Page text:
delete his enrollment in any party, or an application
by a registered voter not enrolled in any party to
enroll in a particular party. . . .
A change of enrollment received by the board of
elections not later than the twenty-fifth day before
the general election shall be deposited in a sealed
enrollment box, which shall not be opened until the
first Tuesday following such general election. Such
change of enrollment shall be then removed and
entered as provided in this article.
N YElec.Law § 5-304(2)-(3) (McKinney 1998). Additionally, new
registrants, not previously registered nor enrolled in a
political party, are permitted to vote in a general, primary, or
special election if they register to vote and enroll in a
political party twenty-five days prior to that election. The
applicable New York Election law provides:
. . any qualified person may apply personally for
registration and enrollment, change of enrollment by
mail or by appearing at the board of elections on any
day, except a day of election, during the hours that
such board of elections is open for business.
Completed application forms, when received by any
county board of elections and, with respect to
application forms promulgated by the federal election
commission, when received by the state board of
elections, or showing a dated cancellation mark of
the United States Postal Service or contained in an
envelope showing such a dated cancellation mark which
is not later than the twenty-fifth day before the
next ensuing primary, general or special election,
and received no later than the twentieth day before
such election, or the tenth day before a special
election, shall entitle the applicant to vote in
such election, if he is otherwise qualified. . . .
N YElec.Law § 5-210(1), (3) (McKinney 1998) (emphasis added).
In other words, in order to vote in the March 7, 2000, primary
election, for example, a registered nonenrolled voter must have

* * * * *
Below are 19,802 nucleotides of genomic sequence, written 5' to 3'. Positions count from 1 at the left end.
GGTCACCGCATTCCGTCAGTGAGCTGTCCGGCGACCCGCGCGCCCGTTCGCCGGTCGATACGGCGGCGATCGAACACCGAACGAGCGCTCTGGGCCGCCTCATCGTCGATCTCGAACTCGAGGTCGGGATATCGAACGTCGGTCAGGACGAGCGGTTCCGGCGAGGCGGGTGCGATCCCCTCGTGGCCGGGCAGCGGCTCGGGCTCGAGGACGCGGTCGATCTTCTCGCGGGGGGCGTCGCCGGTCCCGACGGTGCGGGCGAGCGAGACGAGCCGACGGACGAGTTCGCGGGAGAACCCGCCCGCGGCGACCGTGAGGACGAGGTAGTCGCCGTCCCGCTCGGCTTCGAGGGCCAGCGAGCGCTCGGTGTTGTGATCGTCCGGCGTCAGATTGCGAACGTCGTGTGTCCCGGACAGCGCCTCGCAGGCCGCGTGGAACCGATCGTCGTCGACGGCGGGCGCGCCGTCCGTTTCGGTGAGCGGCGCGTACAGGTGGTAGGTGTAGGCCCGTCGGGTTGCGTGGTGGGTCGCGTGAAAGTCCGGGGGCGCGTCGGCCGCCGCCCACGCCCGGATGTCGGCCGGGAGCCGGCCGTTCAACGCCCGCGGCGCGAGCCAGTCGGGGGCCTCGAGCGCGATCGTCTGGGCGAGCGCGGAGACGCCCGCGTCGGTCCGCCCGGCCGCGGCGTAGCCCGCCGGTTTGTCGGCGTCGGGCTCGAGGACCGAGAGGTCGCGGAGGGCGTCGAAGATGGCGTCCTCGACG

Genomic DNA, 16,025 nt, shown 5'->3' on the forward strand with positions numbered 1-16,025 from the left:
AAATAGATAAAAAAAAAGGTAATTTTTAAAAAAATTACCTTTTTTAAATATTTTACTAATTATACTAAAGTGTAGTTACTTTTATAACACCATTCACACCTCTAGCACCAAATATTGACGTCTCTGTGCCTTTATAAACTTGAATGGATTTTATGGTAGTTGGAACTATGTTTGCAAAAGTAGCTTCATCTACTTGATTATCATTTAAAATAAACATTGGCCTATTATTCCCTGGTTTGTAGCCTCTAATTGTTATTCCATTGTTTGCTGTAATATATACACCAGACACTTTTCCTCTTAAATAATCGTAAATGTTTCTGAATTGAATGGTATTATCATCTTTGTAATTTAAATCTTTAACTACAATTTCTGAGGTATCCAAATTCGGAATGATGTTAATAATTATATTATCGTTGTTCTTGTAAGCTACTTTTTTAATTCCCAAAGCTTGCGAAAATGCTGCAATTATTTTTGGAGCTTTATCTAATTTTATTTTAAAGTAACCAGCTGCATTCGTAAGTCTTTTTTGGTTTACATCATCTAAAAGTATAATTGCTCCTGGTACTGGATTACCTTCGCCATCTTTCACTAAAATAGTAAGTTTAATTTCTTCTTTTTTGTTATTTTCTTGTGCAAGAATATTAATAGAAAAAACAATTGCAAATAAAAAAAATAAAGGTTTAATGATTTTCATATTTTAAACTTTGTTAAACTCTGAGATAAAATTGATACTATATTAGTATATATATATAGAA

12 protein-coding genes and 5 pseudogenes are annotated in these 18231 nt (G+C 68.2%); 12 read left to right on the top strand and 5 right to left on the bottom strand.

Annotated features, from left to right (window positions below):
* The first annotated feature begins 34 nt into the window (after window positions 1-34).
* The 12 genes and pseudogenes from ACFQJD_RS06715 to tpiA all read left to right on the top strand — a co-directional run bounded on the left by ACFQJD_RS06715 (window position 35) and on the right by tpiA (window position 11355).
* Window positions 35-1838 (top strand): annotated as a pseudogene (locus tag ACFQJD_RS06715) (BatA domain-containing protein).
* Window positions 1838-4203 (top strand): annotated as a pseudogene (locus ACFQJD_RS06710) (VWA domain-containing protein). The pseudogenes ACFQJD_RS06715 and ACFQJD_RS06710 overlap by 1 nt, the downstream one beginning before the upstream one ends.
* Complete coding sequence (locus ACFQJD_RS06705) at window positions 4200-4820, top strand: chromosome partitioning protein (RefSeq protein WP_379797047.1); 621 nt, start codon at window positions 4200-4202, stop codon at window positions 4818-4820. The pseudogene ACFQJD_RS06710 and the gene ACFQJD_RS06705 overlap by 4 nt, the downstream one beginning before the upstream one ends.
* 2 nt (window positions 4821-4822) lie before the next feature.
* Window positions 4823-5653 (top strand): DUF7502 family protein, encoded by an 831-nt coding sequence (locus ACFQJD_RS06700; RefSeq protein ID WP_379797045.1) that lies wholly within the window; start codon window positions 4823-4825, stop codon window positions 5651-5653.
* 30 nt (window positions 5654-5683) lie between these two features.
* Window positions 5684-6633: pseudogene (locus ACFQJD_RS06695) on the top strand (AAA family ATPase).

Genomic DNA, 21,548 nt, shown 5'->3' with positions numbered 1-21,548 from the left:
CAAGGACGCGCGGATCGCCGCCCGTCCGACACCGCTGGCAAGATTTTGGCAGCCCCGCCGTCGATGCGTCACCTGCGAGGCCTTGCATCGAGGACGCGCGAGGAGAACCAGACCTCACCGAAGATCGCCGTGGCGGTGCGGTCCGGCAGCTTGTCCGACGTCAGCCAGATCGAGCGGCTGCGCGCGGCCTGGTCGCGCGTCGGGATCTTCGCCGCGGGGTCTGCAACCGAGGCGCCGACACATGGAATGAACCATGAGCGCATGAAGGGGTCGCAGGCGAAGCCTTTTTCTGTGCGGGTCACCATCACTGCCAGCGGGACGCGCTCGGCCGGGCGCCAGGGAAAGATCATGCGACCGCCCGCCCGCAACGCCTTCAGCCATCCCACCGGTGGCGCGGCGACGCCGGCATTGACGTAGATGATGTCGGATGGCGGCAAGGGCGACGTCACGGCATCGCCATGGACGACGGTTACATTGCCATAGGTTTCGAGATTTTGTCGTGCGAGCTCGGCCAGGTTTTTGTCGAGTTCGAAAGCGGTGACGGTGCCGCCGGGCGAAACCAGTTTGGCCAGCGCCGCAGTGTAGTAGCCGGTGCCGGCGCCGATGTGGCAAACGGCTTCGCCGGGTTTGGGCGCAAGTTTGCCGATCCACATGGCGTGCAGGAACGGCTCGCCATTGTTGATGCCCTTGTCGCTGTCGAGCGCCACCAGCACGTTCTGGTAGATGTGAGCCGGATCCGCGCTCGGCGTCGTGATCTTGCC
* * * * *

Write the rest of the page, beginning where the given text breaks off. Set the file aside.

changed status to enroll in a political party at least
twenty-five days prior to the November 1999 general election
(October 12, 1999). However, a previously nonregistered person
could become a voter and vote in March 7, 2000, primary election
by registering to vote and enrolling in a political party
twenty-five days prior to the March 7, 2000, primary election
(February 10, 2000).
Plaintiffs allege that as previously registered, nonenrolled
voters they are discriminated against by the deferral of the
effectiveness of their enrollment in the political party of their
choice, as compared with previously unregistered voters, in
violation of the United States Constitution and the Constitution,
statutes, and common law of the State of New York. In other
words, plaintiffs contend that the delayed effectiveness of their
enrollment in the party of their choice in February 2000 until
November 2000 is discriminatory. They contend that their
enrollment in the political party of their choice should be
effective at such time so as to qualify them to vote in the
applicable political primary elections of March 7, 2000, in the
same way that a previously nonregistered person's registration
and enrollment in a political party on or before February 10,
2000, would qualify that person to vote in the appropriate March
7, 2000, primary election.
Initially, as was noted and agreed at oral argument, Wright
submitted his change of enrollment form to the Dutchess County
Board of Elections on February 25, 2000. Accordingly, he would in
no instance be qualified to vote in the March 7, 2000, primary
elections and any claims by him are dismissed.
The following analysis, therefore, applies only to VanWie and